16 messages
04/09/2012 at 15:28

I know this question's often asked... but when do you pinch out the tops of your plants?

My various vine tomato plants are generally 5 - 6 ft tall currently, with on average about four/five trusses with tomatoes on, starting to ripen now. clearly fresh flowers are still coming too but, realistically - even with warm temperatures now forecast in the SE of England for the next few weeks - should I pinch out so the plant concentrates on the fruit already there?

Also, do you pinch out black russians? the fruit on these seems somewhat more randomly spread, not in obvious trusses, plus the stems have divided into two and three some cases so there are potentially several tops to pinch out.

thanks all!

04/09/2012 at 16:20

At this late stage of the season, pinching out the growing tips isn't going to make a lot of difference. Any more fruit that sets won't have time to mature and the existing fruit that is starting to ripen needs nothing more than warm temperatures.

04/09/2012 at 16:54

ok cool. well, if the forecast is right and it'll be warm for the next few weeks, hopefully that'll ripen everything!

 

04/09/2012 at 17:07
I always cut out everything above forming fruit out completely, including leaves. It seems to encourage ripening, stop any fungal issues developing and allow plenty of ventilation at this misty time of year
04/09/2012 at 17:24

A bit grumpy as I was snipping off yellowing leaves off my pink brandywine and cut off one of the still rebarbatively green fruits. If not ripe by weekend (currently snuggling up to very ripe bananas in kithchen) guess it'lll be fried green tomatoes with saturday breakfast.

04/09/2012 at 17:28

Oh no! I've done that. And snapped entire branches by twisting off fruit because I was too lazy to go and get the secateurs.

If it has started to change from its dark green it will ripen inside. Give it time, even a couple of weeks. It would be a shame to turn a Pink Brandywine into a fried breakfast!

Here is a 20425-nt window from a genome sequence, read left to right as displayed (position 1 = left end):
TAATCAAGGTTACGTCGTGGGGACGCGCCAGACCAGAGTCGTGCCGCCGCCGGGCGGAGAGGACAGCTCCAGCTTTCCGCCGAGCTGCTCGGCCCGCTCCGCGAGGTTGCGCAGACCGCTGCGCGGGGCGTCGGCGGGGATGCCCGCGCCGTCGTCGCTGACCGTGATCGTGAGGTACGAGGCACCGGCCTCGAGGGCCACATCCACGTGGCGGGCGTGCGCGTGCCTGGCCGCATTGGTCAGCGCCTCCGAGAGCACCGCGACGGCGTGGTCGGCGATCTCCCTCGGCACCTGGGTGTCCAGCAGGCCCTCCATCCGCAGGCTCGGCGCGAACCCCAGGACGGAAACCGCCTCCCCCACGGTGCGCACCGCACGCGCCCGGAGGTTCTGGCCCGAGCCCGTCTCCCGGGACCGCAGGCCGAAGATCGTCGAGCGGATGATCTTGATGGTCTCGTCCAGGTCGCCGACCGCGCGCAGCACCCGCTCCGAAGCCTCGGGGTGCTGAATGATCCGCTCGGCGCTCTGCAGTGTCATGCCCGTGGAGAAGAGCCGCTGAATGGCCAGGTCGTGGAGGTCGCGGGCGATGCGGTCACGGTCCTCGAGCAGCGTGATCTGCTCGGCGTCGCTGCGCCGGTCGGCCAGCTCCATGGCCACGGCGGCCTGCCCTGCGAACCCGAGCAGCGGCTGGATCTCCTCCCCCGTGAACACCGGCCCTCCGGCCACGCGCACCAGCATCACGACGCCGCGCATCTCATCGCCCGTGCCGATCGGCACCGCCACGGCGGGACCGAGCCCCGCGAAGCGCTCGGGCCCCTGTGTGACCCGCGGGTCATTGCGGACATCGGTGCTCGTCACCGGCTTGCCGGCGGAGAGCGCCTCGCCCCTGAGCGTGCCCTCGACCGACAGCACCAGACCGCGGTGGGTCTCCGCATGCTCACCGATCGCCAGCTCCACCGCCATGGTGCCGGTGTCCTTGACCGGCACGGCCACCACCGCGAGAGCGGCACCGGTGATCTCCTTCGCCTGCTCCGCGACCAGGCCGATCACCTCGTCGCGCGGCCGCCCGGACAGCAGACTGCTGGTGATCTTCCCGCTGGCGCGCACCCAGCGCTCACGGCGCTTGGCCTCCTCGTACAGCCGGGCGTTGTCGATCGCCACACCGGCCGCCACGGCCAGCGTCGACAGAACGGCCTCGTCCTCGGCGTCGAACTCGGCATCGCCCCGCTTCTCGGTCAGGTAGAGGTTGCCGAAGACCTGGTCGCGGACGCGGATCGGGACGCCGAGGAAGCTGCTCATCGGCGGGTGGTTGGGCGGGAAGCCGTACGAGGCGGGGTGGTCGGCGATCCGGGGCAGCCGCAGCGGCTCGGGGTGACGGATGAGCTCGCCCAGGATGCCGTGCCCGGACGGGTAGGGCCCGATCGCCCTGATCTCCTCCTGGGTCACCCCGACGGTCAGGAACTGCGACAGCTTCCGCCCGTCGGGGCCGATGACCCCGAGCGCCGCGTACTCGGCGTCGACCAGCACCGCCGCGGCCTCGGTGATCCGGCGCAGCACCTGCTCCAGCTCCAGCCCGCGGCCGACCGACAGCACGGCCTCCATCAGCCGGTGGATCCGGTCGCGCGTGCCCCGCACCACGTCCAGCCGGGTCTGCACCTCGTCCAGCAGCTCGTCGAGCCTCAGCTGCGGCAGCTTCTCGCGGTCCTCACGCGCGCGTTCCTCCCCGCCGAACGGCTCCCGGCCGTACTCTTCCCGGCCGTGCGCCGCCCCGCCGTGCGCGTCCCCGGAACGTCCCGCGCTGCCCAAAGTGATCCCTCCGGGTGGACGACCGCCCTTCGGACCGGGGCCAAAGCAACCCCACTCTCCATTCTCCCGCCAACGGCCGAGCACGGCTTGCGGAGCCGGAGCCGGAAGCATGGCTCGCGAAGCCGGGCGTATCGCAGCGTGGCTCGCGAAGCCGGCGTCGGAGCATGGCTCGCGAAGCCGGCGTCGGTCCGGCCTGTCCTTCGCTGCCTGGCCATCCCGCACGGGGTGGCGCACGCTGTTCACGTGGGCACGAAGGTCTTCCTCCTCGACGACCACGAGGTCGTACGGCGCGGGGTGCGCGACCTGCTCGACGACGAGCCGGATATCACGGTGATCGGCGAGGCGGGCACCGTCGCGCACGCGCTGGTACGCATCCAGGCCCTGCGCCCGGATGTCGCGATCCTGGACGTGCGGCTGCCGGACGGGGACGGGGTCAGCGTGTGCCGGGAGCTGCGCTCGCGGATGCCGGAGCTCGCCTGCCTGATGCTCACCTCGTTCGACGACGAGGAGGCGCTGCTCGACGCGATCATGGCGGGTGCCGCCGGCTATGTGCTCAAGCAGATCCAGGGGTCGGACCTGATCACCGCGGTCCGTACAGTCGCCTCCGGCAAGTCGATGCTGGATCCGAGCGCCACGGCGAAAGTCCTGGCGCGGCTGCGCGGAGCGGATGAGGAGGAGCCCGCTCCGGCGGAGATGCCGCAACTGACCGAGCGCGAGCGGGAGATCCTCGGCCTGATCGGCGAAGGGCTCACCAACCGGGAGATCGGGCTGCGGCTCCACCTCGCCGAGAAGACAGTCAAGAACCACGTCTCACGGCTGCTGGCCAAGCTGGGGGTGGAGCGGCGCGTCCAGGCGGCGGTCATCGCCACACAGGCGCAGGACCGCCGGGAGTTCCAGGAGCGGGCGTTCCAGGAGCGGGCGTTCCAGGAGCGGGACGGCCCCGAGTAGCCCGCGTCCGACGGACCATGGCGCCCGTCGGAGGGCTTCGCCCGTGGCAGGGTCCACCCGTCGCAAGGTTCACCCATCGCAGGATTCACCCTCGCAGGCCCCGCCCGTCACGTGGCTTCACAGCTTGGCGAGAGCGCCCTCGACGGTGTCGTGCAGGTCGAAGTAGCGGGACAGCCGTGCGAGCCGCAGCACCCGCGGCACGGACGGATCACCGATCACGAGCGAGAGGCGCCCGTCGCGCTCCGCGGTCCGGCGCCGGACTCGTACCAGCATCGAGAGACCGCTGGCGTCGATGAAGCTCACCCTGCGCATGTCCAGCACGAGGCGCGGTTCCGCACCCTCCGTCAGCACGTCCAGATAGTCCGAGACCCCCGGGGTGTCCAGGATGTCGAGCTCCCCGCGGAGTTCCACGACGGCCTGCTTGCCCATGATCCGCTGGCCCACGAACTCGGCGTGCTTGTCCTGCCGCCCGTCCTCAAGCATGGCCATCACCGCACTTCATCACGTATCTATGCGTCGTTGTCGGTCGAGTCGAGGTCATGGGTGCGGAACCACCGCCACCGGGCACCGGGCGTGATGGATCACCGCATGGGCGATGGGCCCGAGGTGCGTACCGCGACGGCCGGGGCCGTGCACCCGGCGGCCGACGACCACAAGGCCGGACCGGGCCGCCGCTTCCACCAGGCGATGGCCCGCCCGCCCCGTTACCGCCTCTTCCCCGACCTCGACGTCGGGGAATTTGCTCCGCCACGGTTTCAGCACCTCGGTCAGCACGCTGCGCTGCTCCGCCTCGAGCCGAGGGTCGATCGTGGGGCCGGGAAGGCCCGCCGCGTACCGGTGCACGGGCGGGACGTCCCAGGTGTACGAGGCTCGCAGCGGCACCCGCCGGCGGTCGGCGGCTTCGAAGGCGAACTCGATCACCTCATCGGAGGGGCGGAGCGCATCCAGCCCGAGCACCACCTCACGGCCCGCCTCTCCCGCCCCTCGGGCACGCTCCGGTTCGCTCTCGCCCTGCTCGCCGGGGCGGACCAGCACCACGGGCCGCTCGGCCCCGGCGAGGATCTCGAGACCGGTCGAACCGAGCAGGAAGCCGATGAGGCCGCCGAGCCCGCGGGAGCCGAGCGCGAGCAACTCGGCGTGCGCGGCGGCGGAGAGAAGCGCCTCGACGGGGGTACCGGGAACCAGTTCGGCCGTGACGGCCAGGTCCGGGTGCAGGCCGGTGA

05/09/2012 at 08:26
My Romas are now ripening apace - the fungus-addled plants look shot to pieces, mind! Sungolds also doing well, although another bloomin' stem is going black. Lots of fruit On super sweet 100s and pale green so hopefully comin soon... Black Russians,which have never grown before, more of a concern. Some decent sized fruits but resolutely green.

Hopefully this late warm spell in the UK will do the job tho?
05/09/2012 at 08:33
My neighbours had the lowest growing branches on their towering beech trees lopped off yesterday, means the toms should get another hour or so's sun in the late afternoon. Current harvest to date: 1 Gardener's delight ( and see post above!)
05/09/2012 at 08:34
Next year, I'm definitely coming on to this forum before I start growing...
05/09/2012 at 08:42
Bf206 wrote (see)
My Romas are now ripening apace - the fungus-addled plants look shot to pieces, mind! Sungolds also doing well, although another bloomin' stem is going black. Lots of fruit On super sweet 100s and pale green so hopefully comin soon... Black Russians,which have never grown before, more of a concern. Some decent sized fruits but resolutely green.

Hopefully this late warm spell in the UK will do the job tho?

It's your best chance. Temperature is the key. Ultimately, though, you can always ripen them inside. In fact if the temp drops to about 15C outside, it's by far the best bet. Given that it's warmer than that inside. Providing they've begun the change from their dark green they should only take a couple of weeks to ripen.

And a tip: for the larger varieties, sit them on their shoulders.

05/09/2012 at 10:20

right, thanks. i'm half wondering whether to bin the romas and just leave the fruit outside to ripen? the plants are now something of a mess. i'd just about kept them going after a bout of fungus but then was away for a week and didn't arrange for anyway to do the watering - although was some rain - and they're pretty gnarled now.

 

05/09/2012 at 10:31

If the plants are close to dead, you're better off removing the fruit. It won't be getting any value from the plant. It also depends how far the fruit is along the road to ripeness.

05/09/2012 at 10:47

ok, thanks. will have a closer inspection tonight and see how close to death i think the plants are! i guess the sun we're now having may give them a new lease of life.

i wish the super sweet 100s would hurry up and ripen. lots of them, very light green...

05/09/2012 at 10:51

The sun won't help the plants. The warmth will help the toms ripen.

05/09/2012 at 10:53

right, yes you were saying about any new growth not having time to mature by this time of year...

 

 

05/09/2012 at 11:26

That, and if the plants are close to curtains via disease, there's no helping them.

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